Originally Posted by Fran101
I always understood that consent was SAYING YES.
Not "Not saying no"
Lack of negative response or obvious NO should not mean yes.
You bring up a good point.. what about passed out people? drugs? drunk?
Such victim shaming. Ugh.
but we do live in the world where we teach girls over and over and over and over "How to not get raped/Safety tips for parties etc..."
and forget to teach respect, consent, and things like, gee I dunno..NOT RAPING PEOPLE to boys.
again, the passed out, drugs, drunk stuff is all addressed.
and I'm going to go out on a limb and say that the overwhelming majority of sex occurs without a "yes-yes" agreement ever taking place.
I can separate the two. I did not read the complete ruling as I was on my phone but I did read most of it and I still dont find how they came to their conclusion.
The prosecution stated she was incapable of communication, therefore she couldn't agree to or object to whatever happened. The defense said she could, as she would bite people to the point of drawing blood and would hit and scratch people, again to the point of drawing blood just because she didn't want them in the room with her. It seems she's able to communicate her intentions.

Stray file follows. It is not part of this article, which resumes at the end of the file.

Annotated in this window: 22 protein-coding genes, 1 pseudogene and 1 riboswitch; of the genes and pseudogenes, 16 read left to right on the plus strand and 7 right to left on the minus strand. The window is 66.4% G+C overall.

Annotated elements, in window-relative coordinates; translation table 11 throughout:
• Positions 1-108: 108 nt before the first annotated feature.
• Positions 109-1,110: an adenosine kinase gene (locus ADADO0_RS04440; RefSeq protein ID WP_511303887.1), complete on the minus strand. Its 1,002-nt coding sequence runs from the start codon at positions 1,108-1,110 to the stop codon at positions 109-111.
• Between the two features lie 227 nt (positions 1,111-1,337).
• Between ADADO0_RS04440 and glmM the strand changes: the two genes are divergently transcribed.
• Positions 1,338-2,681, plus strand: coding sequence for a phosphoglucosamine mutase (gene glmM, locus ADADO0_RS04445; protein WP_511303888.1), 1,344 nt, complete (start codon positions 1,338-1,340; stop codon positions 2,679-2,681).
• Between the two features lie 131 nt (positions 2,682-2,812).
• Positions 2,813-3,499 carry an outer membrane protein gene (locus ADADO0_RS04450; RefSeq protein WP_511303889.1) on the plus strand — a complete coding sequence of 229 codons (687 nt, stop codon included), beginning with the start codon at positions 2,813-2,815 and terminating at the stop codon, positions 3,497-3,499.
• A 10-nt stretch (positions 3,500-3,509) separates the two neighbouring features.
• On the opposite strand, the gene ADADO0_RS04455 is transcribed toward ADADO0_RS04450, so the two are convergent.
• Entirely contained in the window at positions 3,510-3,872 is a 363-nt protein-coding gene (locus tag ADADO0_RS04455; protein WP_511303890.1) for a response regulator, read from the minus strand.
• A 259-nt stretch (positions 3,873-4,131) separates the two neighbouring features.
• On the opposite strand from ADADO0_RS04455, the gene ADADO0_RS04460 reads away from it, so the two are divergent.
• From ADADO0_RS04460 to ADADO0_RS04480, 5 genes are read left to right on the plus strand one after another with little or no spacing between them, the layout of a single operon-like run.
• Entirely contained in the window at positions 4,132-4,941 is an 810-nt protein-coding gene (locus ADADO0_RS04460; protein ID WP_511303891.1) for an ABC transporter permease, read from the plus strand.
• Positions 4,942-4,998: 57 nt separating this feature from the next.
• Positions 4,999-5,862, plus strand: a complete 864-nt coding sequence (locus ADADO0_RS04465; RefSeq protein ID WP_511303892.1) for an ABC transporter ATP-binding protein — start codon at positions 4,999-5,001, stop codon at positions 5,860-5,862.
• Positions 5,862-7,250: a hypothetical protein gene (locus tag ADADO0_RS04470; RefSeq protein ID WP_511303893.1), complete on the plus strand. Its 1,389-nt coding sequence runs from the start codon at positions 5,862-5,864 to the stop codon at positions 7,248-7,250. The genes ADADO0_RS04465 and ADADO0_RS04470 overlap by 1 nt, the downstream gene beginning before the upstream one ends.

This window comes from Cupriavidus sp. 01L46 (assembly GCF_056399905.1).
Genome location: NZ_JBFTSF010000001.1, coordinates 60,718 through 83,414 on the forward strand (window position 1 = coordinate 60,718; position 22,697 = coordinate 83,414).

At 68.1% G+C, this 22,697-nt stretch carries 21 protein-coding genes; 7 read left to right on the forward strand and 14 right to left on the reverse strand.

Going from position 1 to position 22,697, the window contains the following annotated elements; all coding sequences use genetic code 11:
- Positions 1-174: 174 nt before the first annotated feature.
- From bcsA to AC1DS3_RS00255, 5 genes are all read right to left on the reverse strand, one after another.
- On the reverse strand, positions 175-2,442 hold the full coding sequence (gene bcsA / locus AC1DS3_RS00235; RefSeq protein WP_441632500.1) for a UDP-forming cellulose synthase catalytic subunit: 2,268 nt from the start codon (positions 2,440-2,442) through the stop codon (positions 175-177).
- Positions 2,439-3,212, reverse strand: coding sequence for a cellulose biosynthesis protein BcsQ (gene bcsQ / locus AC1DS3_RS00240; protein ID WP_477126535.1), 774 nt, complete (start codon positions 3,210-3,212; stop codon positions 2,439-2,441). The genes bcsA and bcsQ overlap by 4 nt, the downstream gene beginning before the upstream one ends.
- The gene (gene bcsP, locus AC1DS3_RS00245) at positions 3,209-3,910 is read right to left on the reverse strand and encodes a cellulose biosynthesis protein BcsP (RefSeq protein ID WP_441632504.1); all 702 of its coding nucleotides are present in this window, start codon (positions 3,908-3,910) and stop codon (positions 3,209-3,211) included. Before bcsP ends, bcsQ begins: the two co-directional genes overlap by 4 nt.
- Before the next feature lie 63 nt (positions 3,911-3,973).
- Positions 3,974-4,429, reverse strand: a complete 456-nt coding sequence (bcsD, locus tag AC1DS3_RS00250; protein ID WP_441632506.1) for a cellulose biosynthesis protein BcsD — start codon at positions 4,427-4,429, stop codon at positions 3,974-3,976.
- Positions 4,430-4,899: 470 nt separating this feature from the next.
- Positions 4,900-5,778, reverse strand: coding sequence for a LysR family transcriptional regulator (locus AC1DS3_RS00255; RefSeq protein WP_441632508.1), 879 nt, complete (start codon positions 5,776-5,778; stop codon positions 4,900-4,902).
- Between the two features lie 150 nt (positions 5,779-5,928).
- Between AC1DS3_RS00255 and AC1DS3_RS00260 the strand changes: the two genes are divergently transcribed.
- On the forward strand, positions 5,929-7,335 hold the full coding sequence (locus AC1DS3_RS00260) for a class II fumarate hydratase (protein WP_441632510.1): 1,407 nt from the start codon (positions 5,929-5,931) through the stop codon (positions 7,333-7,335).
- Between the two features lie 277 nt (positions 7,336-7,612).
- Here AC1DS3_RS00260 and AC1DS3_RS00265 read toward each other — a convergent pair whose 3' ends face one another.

On the surface this seems terrible. I'm not going to make many guesses on what happened because we actually once again know very little about a case. Yes it seems ridiculous that someone with the mental capacity of a 3 year old had sex forced upon them if that is what happened.
again, not about this case specifically because I know very little, but if you try to prove a rape and have your case hinge on a very narrow definition or "technicality" then one shouldn't be all that surprised that someone is also acquitted by that same narrow definition.